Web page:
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Tim Bissell Tim Bissell
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Meaning in Tragedy

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When blame does no good

I live in Maine. Not only do I live here but I also grew up in its rural parts and, as a citizen of the farm town of Corinth for a good chunk of my life, I understand that people around these parts absolutely love the rights the Second Amendment guarantees them. Most of my classmates were hunters, so I understand the culture that revolves around Mainers and the guns they love. These are a passionate, hearty people and I have nothing against them exercising their constitutional right to bear arms.

I also understand that the nature of this piece may upset these well-armed folks, so I'm going to throw out the disclaimer that this has nothing to do with them. Yet it has everything to do with an association some of them belong to, so please don't introduce me to the business end of your birdshot-hucking beauties.

That being said: Screw you, NRA.

There's no doubt that the National Rifle Association would be under the gun, so to speak, after what happened in Newtown quite honestly, I don't blame them when anything terrible like that happens that could jeopardize your livelihood. But when such tragedies occur, it's also a time for carefully measured thoughts and words of caution and comfort.So what did the NRA do? They didn't extol the virtues of better meeting troubled young people's psychological needs. They didn't gently remind teachers and students to be aware of friends that need help. Instead, they took the well-trod path of Joe Lieberman and Leland Yee, and knee-jerked directly toward video games.

Spewing undocumented accusations like an uneducated angry hick, the NRA's Wayne LaPierre made the following statement: 'Isn't fantasizing about killing people as a way to get your kicks really the filthiest form of pornography?' You're absolutely right, executive director. If you follow his line of thought, you could argue that when NRA members blow off steam at the gun range after a long day of work, they're mentally crafting thoughts of destroying people. How about police officers and their human-shaped targets? Are those also an aid in preparing our protectors for a massacre? Granted, law enforcement could say it's to prepare them to defend us, but what if one officer in particular gets it in his head that shooting human-like targets aren't enough and wants to cap the real thing?Still, no matter how many times they fire at that target, nothing dies it is part of their training. No matter how many demons I kill in 'Devil May Cry,' no one is hurt. No matter how many slugs enter that fake deer, not a single person sheds a drop of blood it is a game. In the end, most gun-toting, Second Amendment-praising, law-abiding citizens never pull their weapon on another human being, even after hours of perfecting their aim.Why? It's all about the mentality behind the activity.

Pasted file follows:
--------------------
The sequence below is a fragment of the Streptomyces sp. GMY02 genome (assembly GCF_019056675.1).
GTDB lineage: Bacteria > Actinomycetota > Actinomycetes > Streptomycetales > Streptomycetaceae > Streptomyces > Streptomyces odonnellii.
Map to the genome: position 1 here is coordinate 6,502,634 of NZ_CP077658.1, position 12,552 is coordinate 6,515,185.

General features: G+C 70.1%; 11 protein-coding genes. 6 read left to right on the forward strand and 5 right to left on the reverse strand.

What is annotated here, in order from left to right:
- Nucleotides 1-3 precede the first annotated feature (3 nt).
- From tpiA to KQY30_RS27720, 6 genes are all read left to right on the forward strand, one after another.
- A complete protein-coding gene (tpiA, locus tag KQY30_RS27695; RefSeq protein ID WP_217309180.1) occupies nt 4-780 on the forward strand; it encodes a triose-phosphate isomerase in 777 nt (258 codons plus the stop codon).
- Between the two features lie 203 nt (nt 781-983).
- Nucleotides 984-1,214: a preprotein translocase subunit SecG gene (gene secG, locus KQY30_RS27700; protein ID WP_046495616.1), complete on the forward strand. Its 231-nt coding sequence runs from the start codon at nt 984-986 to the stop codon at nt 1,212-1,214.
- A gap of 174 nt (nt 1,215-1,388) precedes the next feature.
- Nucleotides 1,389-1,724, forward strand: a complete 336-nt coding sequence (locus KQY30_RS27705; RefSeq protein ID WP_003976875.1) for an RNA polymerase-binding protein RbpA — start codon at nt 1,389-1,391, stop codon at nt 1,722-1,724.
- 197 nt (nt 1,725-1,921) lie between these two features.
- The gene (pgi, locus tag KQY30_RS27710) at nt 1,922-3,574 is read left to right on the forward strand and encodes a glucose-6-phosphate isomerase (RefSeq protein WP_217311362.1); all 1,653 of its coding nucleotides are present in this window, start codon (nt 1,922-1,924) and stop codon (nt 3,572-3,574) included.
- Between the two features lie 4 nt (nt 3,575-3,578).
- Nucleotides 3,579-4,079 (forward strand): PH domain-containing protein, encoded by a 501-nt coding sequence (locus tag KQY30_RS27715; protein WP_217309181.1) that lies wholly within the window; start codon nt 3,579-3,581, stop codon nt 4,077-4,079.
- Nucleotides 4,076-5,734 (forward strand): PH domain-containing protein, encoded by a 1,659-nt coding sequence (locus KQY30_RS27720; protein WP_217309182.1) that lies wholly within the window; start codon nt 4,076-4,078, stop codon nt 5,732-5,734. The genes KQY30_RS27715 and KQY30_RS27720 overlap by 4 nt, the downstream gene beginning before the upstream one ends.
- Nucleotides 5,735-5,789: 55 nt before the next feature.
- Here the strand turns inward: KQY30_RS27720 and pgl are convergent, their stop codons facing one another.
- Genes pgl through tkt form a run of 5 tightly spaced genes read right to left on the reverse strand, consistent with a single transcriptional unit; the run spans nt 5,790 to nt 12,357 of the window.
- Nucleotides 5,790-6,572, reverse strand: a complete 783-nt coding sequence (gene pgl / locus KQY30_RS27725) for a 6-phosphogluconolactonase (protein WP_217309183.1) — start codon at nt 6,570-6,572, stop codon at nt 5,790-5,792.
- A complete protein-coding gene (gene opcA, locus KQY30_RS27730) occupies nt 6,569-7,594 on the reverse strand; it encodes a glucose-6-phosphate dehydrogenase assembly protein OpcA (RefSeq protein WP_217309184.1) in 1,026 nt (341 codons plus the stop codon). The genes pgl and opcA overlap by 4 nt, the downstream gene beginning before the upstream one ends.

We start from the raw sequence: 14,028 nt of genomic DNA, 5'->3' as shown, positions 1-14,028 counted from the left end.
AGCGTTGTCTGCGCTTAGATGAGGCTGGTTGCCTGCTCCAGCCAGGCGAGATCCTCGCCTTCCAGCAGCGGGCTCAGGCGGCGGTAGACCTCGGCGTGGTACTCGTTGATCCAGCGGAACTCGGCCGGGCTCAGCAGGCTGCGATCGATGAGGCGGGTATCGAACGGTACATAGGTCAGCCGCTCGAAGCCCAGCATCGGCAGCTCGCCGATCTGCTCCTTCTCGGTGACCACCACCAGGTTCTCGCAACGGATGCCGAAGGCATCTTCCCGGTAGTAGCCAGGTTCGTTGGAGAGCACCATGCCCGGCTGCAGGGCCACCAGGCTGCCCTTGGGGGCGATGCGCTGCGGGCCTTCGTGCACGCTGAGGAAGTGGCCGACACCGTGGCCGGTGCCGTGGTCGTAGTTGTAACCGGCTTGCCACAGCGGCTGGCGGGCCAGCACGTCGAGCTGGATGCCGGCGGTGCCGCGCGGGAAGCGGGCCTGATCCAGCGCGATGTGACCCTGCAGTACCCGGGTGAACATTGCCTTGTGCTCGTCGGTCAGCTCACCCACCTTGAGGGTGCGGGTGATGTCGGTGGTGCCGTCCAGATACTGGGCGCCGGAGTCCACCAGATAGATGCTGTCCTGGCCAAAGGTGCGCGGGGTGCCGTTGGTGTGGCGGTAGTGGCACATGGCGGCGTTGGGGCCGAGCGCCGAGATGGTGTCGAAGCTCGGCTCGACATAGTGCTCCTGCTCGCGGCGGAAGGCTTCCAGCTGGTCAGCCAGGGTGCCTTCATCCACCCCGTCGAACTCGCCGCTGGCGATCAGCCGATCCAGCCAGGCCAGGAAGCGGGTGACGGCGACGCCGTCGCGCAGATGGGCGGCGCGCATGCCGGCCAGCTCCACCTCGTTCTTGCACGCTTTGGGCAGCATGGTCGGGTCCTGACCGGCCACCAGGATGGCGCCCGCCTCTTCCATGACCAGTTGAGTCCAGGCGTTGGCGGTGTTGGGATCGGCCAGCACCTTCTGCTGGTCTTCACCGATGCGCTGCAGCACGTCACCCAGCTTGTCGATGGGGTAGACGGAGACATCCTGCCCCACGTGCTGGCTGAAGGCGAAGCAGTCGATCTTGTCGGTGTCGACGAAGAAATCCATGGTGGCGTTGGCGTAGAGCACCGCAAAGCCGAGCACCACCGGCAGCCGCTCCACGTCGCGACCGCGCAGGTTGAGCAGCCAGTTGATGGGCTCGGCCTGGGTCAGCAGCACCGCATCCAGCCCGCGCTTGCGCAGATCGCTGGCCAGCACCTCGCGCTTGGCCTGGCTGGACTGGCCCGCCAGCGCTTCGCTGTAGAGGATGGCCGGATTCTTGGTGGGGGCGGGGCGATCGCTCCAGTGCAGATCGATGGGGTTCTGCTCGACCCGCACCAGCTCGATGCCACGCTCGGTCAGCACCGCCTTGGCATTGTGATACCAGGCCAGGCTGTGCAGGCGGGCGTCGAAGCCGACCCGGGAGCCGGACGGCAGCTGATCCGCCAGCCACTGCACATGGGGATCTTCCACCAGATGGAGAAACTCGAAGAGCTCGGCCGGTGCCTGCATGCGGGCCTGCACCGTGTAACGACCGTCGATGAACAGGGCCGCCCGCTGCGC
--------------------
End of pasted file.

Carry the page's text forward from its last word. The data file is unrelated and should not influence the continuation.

If you're blind, you shouldn't be given a license to drive. If you have a chronic cough that produces great gobs of phlegm, you shouldn't be making soup at a restaurant. If you have trouble lifting the toilet seat without getting a hernia, you shouldn't enter a strongman competition. It's not hard to see where I'm heading here if you have psychological problems, you should not be handed a gun. And if you have violent tendencies, you should not play violent video games that feed that urge. Parents should look at the ESRB ratings on such games and make the good judgment of not buying your little temper-tantrum machines 'Grand Theft Auto!' Be informed about what's in your kid's entertainment instead of blaming developers for making mature games that are obviously not for children.

And you, Mr. LaPierre, know that I don't despise you. You're more than likely a father, and you reacted in grief that the tool of your favorite hobby was used despicably and in such a cruel manner. You were probably looking for anything to strike. Perhaps you should simply read into what you're saying before you say it in front of a national audience.I cried that day. I read the news and sat in my office and cried. And just when I thought I had it under control, there would be lines of 5- and 6-year-olds getting ready for recess outside my door and I would cry again. The thought that some bastard would outright kill children is so far beyond the boundaries of my reasoning that I can't even process the start of it.

But I don't blame guns. I don't blame video games. I don't blame violent movies. I blame the fact that we as a society refuse to reach out to those that make us uncomfortable and prefer to blame anyone but ourselves for tragedies like this.

Aaron Waite generally writes much happier article than this, I promise.

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